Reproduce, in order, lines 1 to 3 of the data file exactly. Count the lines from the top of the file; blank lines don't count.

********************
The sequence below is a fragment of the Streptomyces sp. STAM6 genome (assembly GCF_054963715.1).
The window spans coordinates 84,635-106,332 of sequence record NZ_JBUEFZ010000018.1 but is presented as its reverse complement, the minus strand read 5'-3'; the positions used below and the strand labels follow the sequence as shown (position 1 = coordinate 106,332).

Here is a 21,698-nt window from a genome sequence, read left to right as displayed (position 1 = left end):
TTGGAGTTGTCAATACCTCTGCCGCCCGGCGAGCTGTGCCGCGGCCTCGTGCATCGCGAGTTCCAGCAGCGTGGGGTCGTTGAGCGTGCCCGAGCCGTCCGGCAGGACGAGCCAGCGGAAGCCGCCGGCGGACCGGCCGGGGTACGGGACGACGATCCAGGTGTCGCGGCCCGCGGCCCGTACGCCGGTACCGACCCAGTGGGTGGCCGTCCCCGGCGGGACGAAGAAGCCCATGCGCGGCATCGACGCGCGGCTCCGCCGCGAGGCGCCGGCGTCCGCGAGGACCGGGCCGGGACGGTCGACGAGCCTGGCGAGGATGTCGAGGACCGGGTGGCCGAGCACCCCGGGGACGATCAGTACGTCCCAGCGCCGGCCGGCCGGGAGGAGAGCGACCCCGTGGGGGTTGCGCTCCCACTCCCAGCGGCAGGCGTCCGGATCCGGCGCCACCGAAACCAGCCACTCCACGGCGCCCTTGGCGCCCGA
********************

The sequence below is a fragment of the Streptomyces sp. STAM6 genome (assembly GCF_054963715.1).
The window spans coordinates 84,635-106,332 of sequence record NZ_JBUEFZ010000018.1 but is presented as its reverse complement, the minus strand read 5'-3'; the positions used below and the strand labels follow the sequence as shown (position 1 = coordinate 106,332).

Here is a 21,698-nt window from a genome sequence, read left to right as displayed (position 1 = left end):